The Ways and Means Human Resources Subcommittee, chaired by Rep. Adrian Smith (R-NE), yesterday held a hearing to examine the decades-long decline of men participating in the labor force and the negative impact this trend has had on our economy, our communities, and our families.
As Chairman Smith said:
“Today, there are more than seven million working-age men in America who are not working or looking for work. Unfortunately, this is not a new phenomenon. The large number of men not in the labor force is a trend which has been growing for the past 50 years. In 1967, 96% of men were working or looking for a job. Today it’s only 88%. And it is even worse for those men without a high school diploma – an alarming 83%, or one in six are out of work.”
He went on to offer statistics highlighting how this decline affects our economy, communities, and families:
- The U.S. ranks second to last, ahead of only Italy, in prime-age male labor force participation among developed nations despite having a record number of job openings since 2001.
- Each year, there are more than 600,000 people released from prison, many of whom are struggling to find work and often end up back in prison – a big cost to communities and taxpayers.
- There are roughly 11 million noncustodial fathers in the United States, with close to 25% of them having no earnings, and therefore unable to support and care for their children.
Members and witnesses explored different ways to address this systemic problem, including programs intended to help working-age men find employment, earn a paycheck, and provide for their families.
One of the Subcommittee’s witnesses, Tyrone Ferrens, shared his own experience about how he overcame his drug addiction and flourished in his new career – all because of “Project JumpStart,” a workforce training program that has helped place over 70 percent of men who enter the program in technical and skilled-based careers that lead to high wages and apprenticeships.
As Mr. Ferrens explained, Project JumpStart provided the tools and motivation he needed to successfully transform his life from prison to his own household:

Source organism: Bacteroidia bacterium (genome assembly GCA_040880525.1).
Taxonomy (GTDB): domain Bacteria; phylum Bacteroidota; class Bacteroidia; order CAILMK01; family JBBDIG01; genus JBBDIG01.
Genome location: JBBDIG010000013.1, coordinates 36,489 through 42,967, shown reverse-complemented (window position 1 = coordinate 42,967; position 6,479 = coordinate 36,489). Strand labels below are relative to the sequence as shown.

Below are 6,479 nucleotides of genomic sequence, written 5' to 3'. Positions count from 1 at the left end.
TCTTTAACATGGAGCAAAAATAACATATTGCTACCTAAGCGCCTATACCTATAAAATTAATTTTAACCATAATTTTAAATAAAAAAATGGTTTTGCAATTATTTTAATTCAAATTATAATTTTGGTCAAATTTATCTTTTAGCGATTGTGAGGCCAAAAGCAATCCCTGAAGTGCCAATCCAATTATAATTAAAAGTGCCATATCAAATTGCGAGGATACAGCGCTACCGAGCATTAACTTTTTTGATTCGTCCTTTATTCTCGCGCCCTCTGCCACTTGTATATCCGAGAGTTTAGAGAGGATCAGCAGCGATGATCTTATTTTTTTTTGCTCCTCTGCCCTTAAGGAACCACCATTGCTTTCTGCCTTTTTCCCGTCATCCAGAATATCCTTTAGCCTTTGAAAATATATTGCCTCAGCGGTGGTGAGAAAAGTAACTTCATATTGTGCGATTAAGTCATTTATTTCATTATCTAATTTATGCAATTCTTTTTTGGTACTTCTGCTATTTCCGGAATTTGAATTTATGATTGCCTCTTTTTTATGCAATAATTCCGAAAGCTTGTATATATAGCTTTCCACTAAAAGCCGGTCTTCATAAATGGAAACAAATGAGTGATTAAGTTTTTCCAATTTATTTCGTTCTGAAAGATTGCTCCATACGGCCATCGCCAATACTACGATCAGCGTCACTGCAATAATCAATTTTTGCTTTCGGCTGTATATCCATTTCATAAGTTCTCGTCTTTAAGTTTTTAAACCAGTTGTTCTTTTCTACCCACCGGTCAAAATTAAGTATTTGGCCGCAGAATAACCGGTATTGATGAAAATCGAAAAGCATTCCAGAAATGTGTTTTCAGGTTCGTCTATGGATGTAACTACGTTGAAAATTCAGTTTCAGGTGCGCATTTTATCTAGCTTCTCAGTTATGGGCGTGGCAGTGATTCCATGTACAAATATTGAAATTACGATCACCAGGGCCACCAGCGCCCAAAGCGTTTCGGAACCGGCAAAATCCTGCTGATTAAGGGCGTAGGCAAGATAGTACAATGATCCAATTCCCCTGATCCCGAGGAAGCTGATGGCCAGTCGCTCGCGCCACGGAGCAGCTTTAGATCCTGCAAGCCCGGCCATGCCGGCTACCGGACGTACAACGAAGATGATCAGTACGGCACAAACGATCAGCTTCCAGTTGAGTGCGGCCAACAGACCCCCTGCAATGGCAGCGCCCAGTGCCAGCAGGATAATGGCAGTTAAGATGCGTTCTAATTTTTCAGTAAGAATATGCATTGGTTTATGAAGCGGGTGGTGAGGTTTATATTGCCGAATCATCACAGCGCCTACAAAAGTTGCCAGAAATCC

“I’ve been a recipient of welfare, food-stamps, a lot of government assistance programs and there is no comparison, none whatsoever … I would have much preferred someone given me or exposed me to a program like JumpStart rather than me getting a check on the 3rd… I received training in everything: from math to residential wiring. We had resume preparation and mock interviews … We were taught what employers were expecting from us, and just how to be successful on the job site … something I have never been exposed to before.”
He went on to explain how Project JumpStart’s positive and lasting impact spans across three generations in his family:
“The biggest impact that this program has had on my life is that it goes far beyond my life. My son is the first one to step foot on a college campus. My mother had retired and was struggling on Social Security, and after years of torment that I put her through as an addict, I was able to move her into my home. I became a first-time homeowner last year. My daughter, who is 30 years old, spent half of her life with a father who was an addict and a disgrace and an embarrassment. She is presently in a JumpStart class that is taking place now. She looks up to me, she admires me, and she wants to follow in my footprints. That’s three generations that have been changed from this program.”
As Rep. Mike Bishop (R-MI) said in response to Mr. Ferrens’ personal experiences:
“Your testimony, your story… is really quite inspiring and compelling. I appreciate your testimony and I think it sheds light on an important need in public policy in this country.”
The Ways and Means Committee will continue our work to reform welfare programs to help people earn their own success – and provide for their families – through the dignity of work.
CLICK HERE to learn more about yesterday’s hearing.